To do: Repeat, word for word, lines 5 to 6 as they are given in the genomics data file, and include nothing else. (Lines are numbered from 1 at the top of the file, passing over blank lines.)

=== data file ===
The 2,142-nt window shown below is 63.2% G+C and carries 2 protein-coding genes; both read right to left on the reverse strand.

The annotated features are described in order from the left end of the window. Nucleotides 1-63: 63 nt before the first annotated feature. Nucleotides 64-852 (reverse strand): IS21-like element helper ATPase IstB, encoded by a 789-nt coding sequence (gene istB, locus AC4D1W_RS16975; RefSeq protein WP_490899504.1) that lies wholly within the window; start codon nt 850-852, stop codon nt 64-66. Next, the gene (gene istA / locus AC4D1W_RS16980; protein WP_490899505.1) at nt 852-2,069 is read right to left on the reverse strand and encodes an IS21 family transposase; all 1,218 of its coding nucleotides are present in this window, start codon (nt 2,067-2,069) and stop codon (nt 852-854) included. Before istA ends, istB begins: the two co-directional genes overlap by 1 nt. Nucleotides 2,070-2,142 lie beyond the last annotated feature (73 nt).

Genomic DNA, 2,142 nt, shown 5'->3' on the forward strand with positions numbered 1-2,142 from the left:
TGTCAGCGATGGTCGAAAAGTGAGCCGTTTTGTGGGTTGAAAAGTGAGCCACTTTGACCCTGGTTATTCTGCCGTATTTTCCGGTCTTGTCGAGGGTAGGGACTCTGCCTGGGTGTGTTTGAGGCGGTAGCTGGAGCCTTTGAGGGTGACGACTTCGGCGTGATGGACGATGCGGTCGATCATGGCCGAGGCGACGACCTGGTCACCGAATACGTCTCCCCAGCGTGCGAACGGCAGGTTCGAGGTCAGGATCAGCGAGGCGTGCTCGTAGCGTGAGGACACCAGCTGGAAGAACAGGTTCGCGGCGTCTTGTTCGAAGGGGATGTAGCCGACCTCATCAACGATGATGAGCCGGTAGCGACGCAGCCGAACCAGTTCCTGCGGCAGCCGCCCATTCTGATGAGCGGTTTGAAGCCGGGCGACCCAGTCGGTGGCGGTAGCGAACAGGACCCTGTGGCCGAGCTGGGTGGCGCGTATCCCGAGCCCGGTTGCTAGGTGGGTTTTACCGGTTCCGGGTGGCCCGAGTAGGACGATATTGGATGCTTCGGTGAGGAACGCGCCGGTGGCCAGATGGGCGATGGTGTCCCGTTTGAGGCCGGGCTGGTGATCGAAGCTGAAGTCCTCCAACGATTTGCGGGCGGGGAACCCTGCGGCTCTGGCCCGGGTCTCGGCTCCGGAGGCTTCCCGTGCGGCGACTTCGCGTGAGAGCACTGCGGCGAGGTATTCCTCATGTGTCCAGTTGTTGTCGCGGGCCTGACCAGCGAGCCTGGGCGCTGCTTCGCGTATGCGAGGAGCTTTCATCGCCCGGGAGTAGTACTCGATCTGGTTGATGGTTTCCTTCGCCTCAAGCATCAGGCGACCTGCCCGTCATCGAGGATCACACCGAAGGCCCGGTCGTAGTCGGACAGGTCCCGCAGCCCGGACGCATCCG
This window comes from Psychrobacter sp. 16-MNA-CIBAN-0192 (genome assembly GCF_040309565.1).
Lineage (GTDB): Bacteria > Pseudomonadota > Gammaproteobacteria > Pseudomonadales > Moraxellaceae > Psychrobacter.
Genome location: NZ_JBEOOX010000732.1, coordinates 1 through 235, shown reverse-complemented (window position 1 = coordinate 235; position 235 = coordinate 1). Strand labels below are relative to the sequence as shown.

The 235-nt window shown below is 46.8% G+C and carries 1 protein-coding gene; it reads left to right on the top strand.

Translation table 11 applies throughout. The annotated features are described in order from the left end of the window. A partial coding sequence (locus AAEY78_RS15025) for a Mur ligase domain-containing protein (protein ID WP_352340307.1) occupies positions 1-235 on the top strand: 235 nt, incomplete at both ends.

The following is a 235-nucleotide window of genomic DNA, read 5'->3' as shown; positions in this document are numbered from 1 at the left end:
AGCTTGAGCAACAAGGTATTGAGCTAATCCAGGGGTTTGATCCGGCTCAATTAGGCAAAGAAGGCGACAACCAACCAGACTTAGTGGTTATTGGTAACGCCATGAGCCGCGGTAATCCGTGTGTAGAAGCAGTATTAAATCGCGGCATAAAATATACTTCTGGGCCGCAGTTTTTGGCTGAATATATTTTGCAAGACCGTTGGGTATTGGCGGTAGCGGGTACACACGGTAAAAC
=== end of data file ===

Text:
This window comes from Psychrobacter sp. 16-MNA-CIBAN-0192 (genome assembly GCF_040309565.1).
Lineage (GTDB): Bacteria > Pseudomonadota > Gammaproteobacteria > Pseudomonadales > Moraxellaceae > Psychrobacter.